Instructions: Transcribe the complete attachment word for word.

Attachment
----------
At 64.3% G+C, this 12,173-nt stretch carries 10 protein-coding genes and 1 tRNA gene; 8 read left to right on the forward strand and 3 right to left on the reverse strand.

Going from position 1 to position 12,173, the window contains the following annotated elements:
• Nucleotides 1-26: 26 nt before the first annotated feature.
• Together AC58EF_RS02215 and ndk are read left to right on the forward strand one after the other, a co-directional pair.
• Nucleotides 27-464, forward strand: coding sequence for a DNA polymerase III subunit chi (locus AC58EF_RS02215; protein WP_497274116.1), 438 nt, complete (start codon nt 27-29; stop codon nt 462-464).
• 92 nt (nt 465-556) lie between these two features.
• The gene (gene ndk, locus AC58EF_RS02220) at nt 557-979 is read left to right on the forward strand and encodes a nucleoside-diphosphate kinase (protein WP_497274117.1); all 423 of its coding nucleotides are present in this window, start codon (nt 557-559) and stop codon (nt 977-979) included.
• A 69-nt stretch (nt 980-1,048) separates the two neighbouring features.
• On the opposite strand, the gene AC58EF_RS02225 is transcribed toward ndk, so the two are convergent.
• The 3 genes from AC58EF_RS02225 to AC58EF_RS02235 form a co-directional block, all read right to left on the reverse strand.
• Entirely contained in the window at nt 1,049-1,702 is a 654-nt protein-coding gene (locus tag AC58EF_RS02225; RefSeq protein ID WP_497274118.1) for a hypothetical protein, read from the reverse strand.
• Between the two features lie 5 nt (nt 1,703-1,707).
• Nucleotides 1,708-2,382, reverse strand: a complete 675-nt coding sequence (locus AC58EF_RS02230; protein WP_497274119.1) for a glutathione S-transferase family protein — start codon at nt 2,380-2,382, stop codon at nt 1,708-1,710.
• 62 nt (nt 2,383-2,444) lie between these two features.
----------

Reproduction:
At 64.3% G+C, this 12,173-nt stretch carries 10 protein-coding genes and 1 tRNA gene; 8 read left to right on the forward strand and 3 right to left on the reverse strand.

Going from position 1 to position 12,173, the window contains the following annotated elements:
• Nucleotides 1-26: 26 nt before the first annotated feature.
• Together AC58EF_RS02215 and ndk are read left to right on the forward strand one after the other, a co-directional pair.
• Nucleotides 27-464, forward strand: coding sequence for a DNA polymerase III subunit chi (locus AC58EF_RS02215; protein WP_497274116.1), 438 nt, complete (start codon nt 27-29; stop codon nt 462-464).
• 92 nt (nt 465-556) lie between these two features.
• The gene (gene ndk, locus AC58EF_RS02220) at nt 557-979 is read left to right on the forward strand and encodes a nucleoside-diphosphate kinase (protein WP_497274117.1); all 423 of its coding nucleotides are present in this window, start codon (nt 557-559) and stop codon (nt 977-979) included.
• A 69-nt stretch (nt 980-1,048) separates the two neighbouring features.
• On the opposite strand, the gene AC58EF_RS02225 is transcribed toward ndk, so the two are convergent.
• The 3 genes from AC58EF_RS02225 to AC58EF_RS02235 form a co-directional block, all read right to left on the reverse strand.
• Entirely contained in the window at nt 1,049-1,702 is a 654-nt protein-coding gene (locus tag AC58EF_RS02225; RefSeq protein ID WP_497274118.1) for a hypothetical protein, read from the reverse strand.
• Between the two features lie 5 nt (nt 1,703-1,707).
• Nucleotides 1,708-2,382, reverse strand: a complete 675-nt coding sequence (locus AC58EF_RS02230; protein WP_497274119.1) for a glutathione S-transferase family protein — start codon at nt 2,380-2,382, stop codon at nt 1,708-1,710.
• 62 nt (nt 2,383-2,444) lie between these two features.